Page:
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Brand names:

Adriamycin®, Doxil®, Lipodox 50

Other names:

Liposomal doxorubicin, doxorubicin lipid complex, hydroxydaunomycin hydrochloride, doxorubicin hydrochloride

Often used for:

Leukemia, lymphoma, Wilms tumor, neuroblastoma, sarcomas, other solid tumors

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What is doxorubicin?

Doxorubicin is a type of chemotherapy. It works by slowing or stopping the growth of cells. It is usually used in combination with other medicines. 

Doxorubicin can cause serious heart problems. These problems can occur during therapy or months to years later. Tell your care team right away if your child has a cough, a heartbeat that is not normal (such as too fast or too slow), swelling in the arms or legs, shortness of breath, sudden weight gain, tiredness, or weakness. The care team may order tests before and during treatment to see if the heart is working well enough to receive doxorubicin. Your child may get a medicine called dexrazoxane to help prevent heart problems caused by doxorubicin. 

Your child will have regular blood draws to check blood counts and liver and kidney function. This medicine can cause heart damage, so your child’s heart function will be closely monitored. 

Doxorubicin can cause tissue damage or blisters if it leaks from the vein. Tell your care team if there is skin irritation or burning at the IV site. 

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Given as a liquid into a vein by IV or injection

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Possible side effects

  • Red or orange color of urine, sweat, and tears
  • Mouth sores
  • Heart problems
  • Change in skin color at the site of radiation treatment
  • Hair loss
  • Nausea
  • Vomiting
  • Loss of appetite
  • Diarrhea
  • Fatigue or weakness
  • Dehydration
  • Abdominal (belly) pain
  • Eye pain or irritation
  • Change in growth or color of nails
  • Low blood counts, usually after 10-14 days taking doxorubicin
  • Liver problems
  • Change in the normal menstrual cycle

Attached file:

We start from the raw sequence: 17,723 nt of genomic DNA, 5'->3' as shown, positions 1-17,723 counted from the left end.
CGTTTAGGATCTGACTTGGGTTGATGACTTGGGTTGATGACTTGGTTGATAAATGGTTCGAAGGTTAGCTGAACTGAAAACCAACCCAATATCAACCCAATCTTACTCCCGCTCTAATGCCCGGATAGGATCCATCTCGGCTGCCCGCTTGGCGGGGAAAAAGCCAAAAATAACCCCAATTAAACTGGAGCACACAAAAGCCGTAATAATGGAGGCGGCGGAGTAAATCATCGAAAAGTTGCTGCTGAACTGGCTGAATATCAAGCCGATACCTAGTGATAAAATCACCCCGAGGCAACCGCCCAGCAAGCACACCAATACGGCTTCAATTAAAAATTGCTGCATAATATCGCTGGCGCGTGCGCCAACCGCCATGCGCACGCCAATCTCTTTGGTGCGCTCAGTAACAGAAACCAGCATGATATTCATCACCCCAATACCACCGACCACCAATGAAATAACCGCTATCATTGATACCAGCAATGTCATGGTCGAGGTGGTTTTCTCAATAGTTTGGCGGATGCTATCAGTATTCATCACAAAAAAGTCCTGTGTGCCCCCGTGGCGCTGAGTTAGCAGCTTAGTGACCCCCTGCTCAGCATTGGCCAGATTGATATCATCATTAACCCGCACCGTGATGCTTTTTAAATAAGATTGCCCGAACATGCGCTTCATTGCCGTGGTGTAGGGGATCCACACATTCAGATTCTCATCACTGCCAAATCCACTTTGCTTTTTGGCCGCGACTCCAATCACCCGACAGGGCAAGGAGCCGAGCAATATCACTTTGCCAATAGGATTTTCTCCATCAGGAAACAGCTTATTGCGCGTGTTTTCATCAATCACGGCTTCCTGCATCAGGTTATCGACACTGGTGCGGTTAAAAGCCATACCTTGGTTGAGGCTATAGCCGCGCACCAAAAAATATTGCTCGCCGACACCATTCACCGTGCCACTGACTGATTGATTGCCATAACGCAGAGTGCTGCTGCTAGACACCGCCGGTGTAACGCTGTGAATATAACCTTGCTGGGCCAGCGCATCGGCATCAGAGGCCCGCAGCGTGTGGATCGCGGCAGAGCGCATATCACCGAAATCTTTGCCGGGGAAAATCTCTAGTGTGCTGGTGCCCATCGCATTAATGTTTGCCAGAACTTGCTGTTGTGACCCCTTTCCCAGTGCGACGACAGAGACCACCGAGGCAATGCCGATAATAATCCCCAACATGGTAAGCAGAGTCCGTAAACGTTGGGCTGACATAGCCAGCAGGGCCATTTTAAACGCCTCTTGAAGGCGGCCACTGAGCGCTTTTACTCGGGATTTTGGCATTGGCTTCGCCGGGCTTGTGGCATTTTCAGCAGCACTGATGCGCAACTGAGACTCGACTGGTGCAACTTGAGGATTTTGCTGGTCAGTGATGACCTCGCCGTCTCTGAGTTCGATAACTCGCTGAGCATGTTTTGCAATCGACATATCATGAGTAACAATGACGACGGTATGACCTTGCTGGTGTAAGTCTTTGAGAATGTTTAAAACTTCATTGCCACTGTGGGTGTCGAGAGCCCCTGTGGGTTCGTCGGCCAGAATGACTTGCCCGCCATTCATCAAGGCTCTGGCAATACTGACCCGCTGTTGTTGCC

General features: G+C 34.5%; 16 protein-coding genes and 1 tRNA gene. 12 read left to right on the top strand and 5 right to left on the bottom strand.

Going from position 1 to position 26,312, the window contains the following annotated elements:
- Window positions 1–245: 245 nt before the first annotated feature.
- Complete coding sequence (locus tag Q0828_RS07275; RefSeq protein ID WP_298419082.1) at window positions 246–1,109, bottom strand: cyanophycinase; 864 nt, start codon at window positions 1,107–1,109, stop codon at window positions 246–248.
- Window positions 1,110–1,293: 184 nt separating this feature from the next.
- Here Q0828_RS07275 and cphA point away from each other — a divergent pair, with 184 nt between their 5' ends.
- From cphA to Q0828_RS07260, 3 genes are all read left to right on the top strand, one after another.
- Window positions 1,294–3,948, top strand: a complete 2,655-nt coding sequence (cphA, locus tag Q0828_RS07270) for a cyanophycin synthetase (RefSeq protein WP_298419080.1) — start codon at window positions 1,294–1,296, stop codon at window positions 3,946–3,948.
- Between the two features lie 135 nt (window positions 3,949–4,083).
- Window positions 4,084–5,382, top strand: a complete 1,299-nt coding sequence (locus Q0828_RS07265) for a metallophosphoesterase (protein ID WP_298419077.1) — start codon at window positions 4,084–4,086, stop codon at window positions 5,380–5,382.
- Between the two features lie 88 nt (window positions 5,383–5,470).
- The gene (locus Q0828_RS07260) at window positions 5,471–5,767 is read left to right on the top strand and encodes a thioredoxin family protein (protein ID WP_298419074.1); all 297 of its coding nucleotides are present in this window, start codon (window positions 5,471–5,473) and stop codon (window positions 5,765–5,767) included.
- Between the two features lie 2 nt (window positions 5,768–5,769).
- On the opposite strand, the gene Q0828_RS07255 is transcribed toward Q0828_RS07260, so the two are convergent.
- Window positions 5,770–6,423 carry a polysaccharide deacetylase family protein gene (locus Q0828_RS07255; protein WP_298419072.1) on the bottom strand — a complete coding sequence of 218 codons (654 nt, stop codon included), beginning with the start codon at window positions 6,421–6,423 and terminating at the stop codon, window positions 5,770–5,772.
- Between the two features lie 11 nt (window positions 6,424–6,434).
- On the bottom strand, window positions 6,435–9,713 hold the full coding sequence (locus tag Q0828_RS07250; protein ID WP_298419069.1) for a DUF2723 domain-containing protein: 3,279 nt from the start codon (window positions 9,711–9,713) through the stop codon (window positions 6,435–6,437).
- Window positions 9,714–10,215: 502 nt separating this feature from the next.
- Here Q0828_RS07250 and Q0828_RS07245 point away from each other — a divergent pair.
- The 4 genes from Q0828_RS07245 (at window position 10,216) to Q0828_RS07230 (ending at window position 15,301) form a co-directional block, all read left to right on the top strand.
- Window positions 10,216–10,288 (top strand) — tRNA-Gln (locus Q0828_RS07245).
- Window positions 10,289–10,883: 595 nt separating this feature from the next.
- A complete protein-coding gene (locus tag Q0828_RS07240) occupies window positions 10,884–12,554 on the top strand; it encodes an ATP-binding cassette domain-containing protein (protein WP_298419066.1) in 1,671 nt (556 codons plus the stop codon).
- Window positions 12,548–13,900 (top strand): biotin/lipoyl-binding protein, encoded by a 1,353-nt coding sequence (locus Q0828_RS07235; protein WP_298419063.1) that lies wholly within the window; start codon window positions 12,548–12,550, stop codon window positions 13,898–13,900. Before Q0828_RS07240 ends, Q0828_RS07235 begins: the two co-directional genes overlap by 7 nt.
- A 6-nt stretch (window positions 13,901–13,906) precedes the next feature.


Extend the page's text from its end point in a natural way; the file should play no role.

• Fertility problems (These may be temporary or long-term)
  • Skin irritation at the IV site

Not all patients who take doxorubicin will have these side effects. Common side effects are in bold, but there may be others. Please report all symptoms or side effects to your doctor or pharmacist.

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Possible long-term or late effects

Doxorubicin may cause medical problems that continue or develop months or years after therapy ends. These may include:

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Tips for patients and families

Be sure to discuss all questions and instructions with your doctor or pharmacist.

  • Doxorubicin is a clear, red or orange color. It can cause urine, sweat, and tears to change color for a few days after a dose is given.
  • Doxorubicin can cause heart damage. Your care team will monitor your child’s heart function. Watch for signs of heart problems. These can occur at any time during or after treatment.
  • Your child may get a medicine called dexrazoxane to help prevent or treat heart problems or tissue damage caused by doxorubicin.
  • Your care team may prescribe medicine to reduce nausea and vomiting. 
  • This medicine can weaken the immune system and increase the risk of infection. Wash hands often, keep patient areas clean, and avoid contact with people who are sick.
  • This medicine may cause mouth sores. Good dental hygiene, a soft food diet, lip care, and ice therapy can help prevent and treat mouth sores. Your care team may prescribe a mouth rinse to keep the mouth clean and help with irritation.
  • Make sure your child drinks plenty of liquids. 
  • While taking this medicine, your child should not eat grapefruit or Seville (bitter) oranges or drink juice or beverages containing grapefruit or Seville orange.  
  • Certain medicines can interact with doxorubicin. These include itraconazole, ketoconazole, and voriconazole. Tell your doctor and pharmacist about all medicines your child is taking.
  • Doxorubicin can affect your child’s ability to get pregnant or father a child. Talk to your doctor about the risk of fertility problems and options for protecting fertility.
  • Sexually active patients should talk to their care team about sexual health during treatment. Take steps to prevent pregnancy while taking doxorubicin and for 6 months after completion of therapy.
  • Patients should tell their doctor if they are pregnant or breastfeeding. 
  • Take steps to protect caregivers and family members from drug hazards. Follow instructions for chemotherapy safety. Avoid contact with patient body fluids, which can contain the drug for 48 hours after it is given.